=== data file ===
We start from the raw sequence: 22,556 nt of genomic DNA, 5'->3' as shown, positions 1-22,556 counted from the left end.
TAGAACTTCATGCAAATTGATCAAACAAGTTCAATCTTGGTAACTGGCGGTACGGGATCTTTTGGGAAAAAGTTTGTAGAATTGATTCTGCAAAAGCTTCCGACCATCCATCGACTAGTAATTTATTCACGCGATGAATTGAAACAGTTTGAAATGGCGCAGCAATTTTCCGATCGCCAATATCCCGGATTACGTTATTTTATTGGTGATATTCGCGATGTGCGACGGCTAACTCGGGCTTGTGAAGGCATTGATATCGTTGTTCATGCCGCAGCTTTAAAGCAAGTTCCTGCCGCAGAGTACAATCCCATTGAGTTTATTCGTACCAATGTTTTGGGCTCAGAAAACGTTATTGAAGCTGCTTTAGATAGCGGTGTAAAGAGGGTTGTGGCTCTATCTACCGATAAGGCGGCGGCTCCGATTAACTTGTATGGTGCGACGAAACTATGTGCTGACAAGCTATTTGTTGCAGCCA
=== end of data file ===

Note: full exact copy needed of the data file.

We start from the raw sequence: 22,556 nt of genomic DNA, 5'->3' as shown, positions 1-22,556 counted from the left end.
TAGAACTTCATGCAAATTGATCAAACAAGTTCAATCTTGGTAACTGGCGGTACGGGATCTTTTGGGAAAAAGTTTGTAGAATTGATTCTGCAAAAGCTTCCGACCATCCATCGACTAGTAATTTATTCACGCGATGAATTGAAACAGTTTGAAATGGCGCAGCAATTTTCCGATCGCCAATATCCCGGATTACGTTATTTTATTGGTGATATTCGCGATGTGCGACGGCTAACTCGGGCTTGTGAAGGCATTGATATCGTTGTTCATGCCGCAGCTTTAAAGCAAGTTCCTGCCGCAGAGTACAATCCCATTGAGTTTATTCGTACCAATGTTTTGGGCTCAGAAAACGTTATTGAAGCTGCTTTAGATAGCGGTGTAAAGAGGGTTGTGGCTCTATCTACCGATAAGGCGGCGGCTCCGATTAACTTGTATGGTGCGACGAAACTATGTGCTGACAAGCTATTTGTTGCAGCCA